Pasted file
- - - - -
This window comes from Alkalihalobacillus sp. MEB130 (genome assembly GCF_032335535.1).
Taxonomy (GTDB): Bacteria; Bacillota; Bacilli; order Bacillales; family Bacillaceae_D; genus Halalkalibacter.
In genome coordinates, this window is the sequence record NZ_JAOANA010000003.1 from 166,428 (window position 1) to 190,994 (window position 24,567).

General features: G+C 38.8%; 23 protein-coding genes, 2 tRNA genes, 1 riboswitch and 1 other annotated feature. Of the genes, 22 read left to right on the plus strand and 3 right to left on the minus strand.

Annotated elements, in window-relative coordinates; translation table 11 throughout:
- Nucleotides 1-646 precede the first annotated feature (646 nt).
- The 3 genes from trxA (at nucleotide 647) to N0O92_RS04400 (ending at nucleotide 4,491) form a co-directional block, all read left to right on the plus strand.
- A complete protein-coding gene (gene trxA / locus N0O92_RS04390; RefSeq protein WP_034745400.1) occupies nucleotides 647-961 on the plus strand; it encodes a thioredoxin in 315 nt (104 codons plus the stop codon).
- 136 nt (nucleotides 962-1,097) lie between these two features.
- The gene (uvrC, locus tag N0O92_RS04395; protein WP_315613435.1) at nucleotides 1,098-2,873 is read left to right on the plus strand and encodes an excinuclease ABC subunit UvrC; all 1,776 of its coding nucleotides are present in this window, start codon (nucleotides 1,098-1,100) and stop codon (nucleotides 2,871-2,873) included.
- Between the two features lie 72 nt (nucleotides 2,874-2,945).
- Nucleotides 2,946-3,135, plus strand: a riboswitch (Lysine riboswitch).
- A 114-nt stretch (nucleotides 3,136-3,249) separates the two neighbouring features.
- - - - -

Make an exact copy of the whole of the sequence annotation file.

This window comes from Alkalihalobacillus sp. MEB130 (genome assembly GCF_032335535.1).
Taxonomy (GTDB): Bacteria; Bacillota; Bacilli; order Bacillales; family Bacillaceae_D; genus Halalkalibacter.
In genome coordinates, this window is the sequence record NZ_JAOANA010000003.1 from 166,428 (window position 1) to 190,994 (window position 24,567).

General features: G+C 38.8%; 23 protein-coding genes, 2 tRNA genes, 1 riboswitch and 1 other annotated feature. Of the genes, 22 read left to right on the plus strand and 3 right to left on the minus strand.

Annotated elements, in window-relative coordinates; translation table 11 throughout:
- Nucleotides 1-646 precede the first annotated feature (646 nt).
- The 3 genes from trxA (at nucleotide 647) to N0O92_RS04400 (ending at nucleotide 4,491) form a co-directional block, all read left to right on the plus strand.
- A complete protein-coding gene (gene trxA / locus N0O92_RS04390; RefSeq protein WP_034745400.1) occupies nucleotides 647-961 on the plus strand; it encodes a thioredoxin in 315 nt (104 codons plus the stop codon).
- 136 nt (nucleotides 962-1,097) lie between these two features.
- The gene (uvrC, locus tag N0O92_RS04395; protein WP_315613435.1) at nucleotides 1,098-2,873 is read left to right on the plus strand and encodes an excinuclease ABC subunit UvrC; all 1,776 of its coding nucleotides are present in this window, start codon (nucleotides 1,098-1,100) and stop codon (nucleotides 2,871-2,873) included.
- Between the two features lie 72 nt (nucleotides 2,874-2,945).
- Nucleotides 2,946-3,135, plus strand: a riboswitch (Lysine riboswitch).
- A 114-nt stretch (nucleotides 3,136-3,249) separates the two neighbouring features.